Rash of downtown burglaries has business owners on edge
By Janice Steinhagen - Staff Writer
Jewett City - posted Tue., Jan. 22, 2013
Security cameras are becoming a necessity for Jewett City business owners, as at least two local businesses have been victimized by burglars in recent weeks, and reportedly at least one suspect has been apprehended. A neon-green sign in the window at JC Coed Fashions on Main Street offered a reward for information regarding a break-in that occurred in the early hours of Jan. 12. According to owner Doreen Smith, the burglars took an unspecified amount of merchandise and cash. “Whatever they could get, they took,” she said.
Smith said this is the first time she has experienced a break-in in nearly three decades of working retail in Jewett City. She was employed for more than 20 years at Zuckerbraun’s general store a few doors away before the store closed and she opened her own business. Her clothing store has been at its current location for more than two years, she said.
Along with the reward sign, JC Coed Fashions also sports a sign proclaiming the existence of security cameras on the premises.
Just a few blocks away, on School Street, the Abbey Road 2 Boutique Smoke Shop has been hit twice in the two months since the business opened. Owner John Brown said that two break-ins have occurred in the two months the shop has been open for business. “They kicked a window in the first time,” he said. The second time, an unlocked window gave the burglars easier access.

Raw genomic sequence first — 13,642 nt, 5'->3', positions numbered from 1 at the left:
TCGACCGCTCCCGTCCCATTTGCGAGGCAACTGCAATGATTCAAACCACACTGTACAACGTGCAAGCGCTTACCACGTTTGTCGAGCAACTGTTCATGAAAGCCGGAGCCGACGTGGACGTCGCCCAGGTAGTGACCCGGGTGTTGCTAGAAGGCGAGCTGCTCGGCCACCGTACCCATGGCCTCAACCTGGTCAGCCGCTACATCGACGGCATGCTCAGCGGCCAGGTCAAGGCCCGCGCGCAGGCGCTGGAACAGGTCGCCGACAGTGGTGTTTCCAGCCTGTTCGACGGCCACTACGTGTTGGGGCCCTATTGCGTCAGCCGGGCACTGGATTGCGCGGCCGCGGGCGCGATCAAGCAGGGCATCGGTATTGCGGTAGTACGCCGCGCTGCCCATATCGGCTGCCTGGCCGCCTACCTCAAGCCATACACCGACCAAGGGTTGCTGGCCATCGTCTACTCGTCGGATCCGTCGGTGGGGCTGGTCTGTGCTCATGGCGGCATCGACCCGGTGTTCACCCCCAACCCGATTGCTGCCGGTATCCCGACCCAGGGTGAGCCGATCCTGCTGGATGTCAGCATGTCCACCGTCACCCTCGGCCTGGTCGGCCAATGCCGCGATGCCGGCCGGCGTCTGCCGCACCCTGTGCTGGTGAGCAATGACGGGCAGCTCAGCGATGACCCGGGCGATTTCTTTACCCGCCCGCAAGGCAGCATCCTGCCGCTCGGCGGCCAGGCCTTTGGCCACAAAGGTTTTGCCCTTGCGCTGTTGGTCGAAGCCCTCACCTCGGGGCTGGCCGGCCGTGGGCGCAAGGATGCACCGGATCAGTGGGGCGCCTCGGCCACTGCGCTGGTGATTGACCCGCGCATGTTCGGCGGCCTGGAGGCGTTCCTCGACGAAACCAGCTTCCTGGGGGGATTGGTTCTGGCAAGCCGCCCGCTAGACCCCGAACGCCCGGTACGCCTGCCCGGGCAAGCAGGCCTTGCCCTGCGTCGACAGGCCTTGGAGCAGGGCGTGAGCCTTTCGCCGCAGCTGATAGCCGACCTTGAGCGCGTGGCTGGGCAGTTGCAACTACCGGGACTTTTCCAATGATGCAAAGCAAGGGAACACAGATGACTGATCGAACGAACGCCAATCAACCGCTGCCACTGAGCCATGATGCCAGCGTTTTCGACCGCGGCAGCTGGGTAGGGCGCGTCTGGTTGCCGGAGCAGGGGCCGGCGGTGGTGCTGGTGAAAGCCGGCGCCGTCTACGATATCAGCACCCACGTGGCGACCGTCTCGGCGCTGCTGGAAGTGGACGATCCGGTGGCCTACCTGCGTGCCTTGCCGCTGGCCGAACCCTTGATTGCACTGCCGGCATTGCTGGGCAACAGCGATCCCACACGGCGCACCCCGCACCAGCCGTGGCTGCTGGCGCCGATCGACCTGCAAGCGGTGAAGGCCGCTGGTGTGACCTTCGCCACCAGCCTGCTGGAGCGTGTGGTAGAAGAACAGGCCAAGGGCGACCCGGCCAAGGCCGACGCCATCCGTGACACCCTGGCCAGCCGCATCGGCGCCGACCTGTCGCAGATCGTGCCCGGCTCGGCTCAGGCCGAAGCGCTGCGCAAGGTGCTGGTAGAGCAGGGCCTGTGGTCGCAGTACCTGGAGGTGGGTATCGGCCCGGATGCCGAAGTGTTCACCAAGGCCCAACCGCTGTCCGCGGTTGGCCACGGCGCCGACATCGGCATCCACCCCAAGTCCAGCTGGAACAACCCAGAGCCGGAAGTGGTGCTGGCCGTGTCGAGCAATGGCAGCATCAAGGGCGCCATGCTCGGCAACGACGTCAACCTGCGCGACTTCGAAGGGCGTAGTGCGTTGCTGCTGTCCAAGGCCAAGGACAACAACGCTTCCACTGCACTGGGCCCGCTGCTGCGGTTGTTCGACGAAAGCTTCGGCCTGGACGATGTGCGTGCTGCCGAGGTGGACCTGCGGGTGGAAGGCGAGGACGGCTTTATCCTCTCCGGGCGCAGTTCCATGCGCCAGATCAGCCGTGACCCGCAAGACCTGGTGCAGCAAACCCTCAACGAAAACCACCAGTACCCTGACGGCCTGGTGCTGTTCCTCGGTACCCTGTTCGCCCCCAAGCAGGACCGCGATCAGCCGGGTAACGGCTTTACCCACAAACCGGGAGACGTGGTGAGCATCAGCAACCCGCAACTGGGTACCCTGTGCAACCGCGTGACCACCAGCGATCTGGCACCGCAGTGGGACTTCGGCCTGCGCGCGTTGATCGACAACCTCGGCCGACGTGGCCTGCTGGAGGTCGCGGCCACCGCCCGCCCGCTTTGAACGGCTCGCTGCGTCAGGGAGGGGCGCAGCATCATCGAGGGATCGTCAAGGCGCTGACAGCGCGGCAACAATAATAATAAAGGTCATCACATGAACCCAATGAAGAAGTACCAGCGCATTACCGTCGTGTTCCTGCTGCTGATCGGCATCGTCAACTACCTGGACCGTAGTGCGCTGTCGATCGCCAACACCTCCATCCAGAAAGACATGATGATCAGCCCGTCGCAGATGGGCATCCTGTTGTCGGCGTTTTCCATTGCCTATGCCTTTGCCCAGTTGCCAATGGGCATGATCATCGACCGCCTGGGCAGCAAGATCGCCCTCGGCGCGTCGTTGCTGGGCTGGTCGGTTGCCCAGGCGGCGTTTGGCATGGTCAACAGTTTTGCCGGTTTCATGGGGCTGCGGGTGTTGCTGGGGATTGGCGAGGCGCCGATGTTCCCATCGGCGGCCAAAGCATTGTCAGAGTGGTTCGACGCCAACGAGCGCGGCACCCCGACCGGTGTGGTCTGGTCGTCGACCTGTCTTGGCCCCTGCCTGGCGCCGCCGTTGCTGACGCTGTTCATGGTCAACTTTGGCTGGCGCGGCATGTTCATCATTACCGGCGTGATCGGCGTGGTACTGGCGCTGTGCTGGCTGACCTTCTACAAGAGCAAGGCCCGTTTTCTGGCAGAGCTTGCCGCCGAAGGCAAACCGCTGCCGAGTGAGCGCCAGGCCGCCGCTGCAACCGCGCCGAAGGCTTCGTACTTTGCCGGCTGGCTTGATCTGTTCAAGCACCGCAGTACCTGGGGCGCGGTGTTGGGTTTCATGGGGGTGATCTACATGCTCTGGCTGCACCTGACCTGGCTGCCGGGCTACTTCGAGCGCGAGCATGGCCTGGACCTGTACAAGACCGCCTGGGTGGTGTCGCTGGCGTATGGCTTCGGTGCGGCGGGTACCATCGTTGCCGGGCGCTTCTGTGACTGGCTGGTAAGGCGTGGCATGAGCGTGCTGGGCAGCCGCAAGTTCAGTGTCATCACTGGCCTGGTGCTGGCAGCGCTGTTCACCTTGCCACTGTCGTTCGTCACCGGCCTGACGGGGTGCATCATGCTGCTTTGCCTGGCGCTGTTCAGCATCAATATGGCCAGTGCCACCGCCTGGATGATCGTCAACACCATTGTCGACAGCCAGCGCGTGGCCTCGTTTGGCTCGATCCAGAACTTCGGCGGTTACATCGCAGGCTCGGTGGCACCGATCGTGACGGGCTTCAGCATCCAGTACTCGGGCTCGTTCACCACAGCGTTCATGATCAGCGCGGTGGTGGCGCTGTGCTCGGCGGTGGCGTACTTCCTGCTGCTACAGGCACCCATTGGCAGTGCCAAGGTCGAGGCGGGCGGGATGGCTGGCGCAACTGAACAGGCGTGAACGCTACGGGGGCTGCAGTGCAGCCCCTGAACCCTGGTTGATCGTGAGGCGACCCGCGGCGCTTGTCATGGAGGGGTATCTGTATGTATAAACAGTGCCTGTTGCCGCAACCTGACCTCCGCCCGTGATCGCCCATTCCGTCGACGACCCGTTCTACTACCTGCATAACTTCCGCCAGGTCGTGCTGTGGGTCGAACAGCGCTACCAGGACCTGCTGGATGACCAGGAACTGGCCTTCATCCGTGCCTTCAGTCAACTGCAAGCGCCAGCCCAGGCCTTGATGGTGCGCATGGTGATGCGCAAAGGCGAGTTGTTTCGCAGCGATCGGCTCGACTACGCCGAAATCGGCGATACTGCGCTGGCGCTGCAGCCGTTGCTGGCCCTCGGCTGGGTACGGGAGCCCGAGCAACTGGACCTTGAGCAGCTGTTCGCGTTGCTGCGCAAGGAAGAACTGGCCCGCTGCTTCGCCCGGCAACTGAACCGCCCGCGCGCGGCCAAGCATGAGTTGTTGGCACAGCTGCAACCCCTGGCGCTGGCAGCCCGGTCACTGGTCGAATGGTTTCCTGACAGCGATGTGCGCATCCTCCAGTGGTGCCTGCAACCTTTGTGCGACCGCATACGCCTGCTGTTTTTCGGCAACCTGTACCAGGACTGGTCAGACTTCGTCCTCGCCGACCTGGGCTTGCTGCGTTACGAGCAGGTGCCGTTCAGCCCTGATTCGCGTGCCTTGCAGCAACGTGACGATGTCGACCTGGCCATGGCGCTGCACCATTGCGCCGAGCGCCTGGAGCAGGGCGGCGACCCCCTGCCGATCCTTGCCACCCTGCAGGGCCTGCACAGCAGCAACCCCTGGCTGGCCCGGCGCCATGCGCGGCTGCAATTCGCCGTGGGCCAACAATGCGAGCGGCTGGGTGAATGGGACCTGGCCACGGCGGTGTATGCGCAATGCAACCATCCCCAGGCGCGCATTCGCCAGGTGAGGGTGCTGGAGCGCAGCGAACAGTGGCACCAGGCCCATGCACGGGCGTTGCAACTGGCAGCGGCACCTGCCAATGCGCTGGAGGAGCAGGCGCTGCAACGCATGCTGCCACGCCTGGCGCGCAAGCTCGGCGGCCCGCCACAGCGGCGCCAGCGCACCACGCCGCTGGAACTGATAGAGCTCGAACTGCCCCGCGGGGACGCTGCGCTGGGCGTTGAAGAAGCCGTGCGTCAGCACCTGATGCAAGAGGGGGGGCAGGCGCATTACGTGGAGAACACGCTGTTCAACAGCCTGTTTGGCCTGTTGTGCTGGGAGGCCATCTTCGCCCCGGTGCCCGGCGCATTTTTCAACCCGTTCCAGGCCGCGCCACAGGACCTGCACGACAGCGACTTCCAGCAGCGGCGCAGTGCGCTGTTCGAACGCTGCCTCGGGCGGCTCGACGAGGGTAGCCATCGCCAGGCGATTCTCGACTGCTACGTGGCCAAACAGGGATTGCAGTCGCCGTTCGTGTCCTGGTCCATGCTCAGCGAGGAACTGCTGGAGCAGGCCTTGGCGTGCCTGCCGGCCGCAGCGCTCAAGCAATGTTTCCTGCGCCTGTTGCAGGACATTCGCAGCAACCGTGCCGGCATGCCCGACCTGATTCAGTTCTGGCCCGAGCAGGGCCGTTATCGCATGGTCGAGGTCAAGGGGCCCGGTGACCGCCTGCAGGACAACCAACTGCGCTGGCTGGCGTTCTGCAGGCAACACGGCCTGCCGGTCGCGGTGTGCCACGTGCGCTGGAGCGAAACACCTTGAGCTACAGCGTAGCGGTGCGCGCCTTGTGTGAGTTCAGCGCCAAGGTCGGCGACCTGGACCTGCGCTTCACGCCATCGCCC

The thieves took between $3,000 and $5,000 worth of merchandise, along with $10 in cash, said Brown. “We’re missing a lot of stuff,” he said. He said that he, too, has installed security cameras at the store. Between the loss from the theft and the cost for the cameras, “it was a pretty expensive week,” he said.
Brown said that state police apprehended a suspect during the second break-in. The suspect, he said, was “walking down the street with a duffel bag full of my stuff.” He said state police haven’t told him whether an arrest was made, or whether he’ll be able to retrieve his merchandise.
The resident state trooper’s office in Jewett City was closed over the three-day Martin Luther King holiday weekend, and no one was available there or at Troop E in Montville to comment on the cases at press time.
“You’ve got to have security [cameras] when you’ve got stuff like this going on,” said Rocky Reynolds, who runs the Kutz by Rock barber shop next door to JC Coed Fashions. He said that criminals have gotten bolder during the winter months because the usual bicycle patrols by resident state troopers are curtailed by the weather. “Nobody’s afraid because there’s no [bike] patrol going on,” he said. “It’s reckless around here.”
He said he used to ask local kids to run errands for him when he was busy with customers, but not anymore. The last time he gave a kid some cash to get him something from the convenience store across the street, “the kid took my money and never came back,” he said.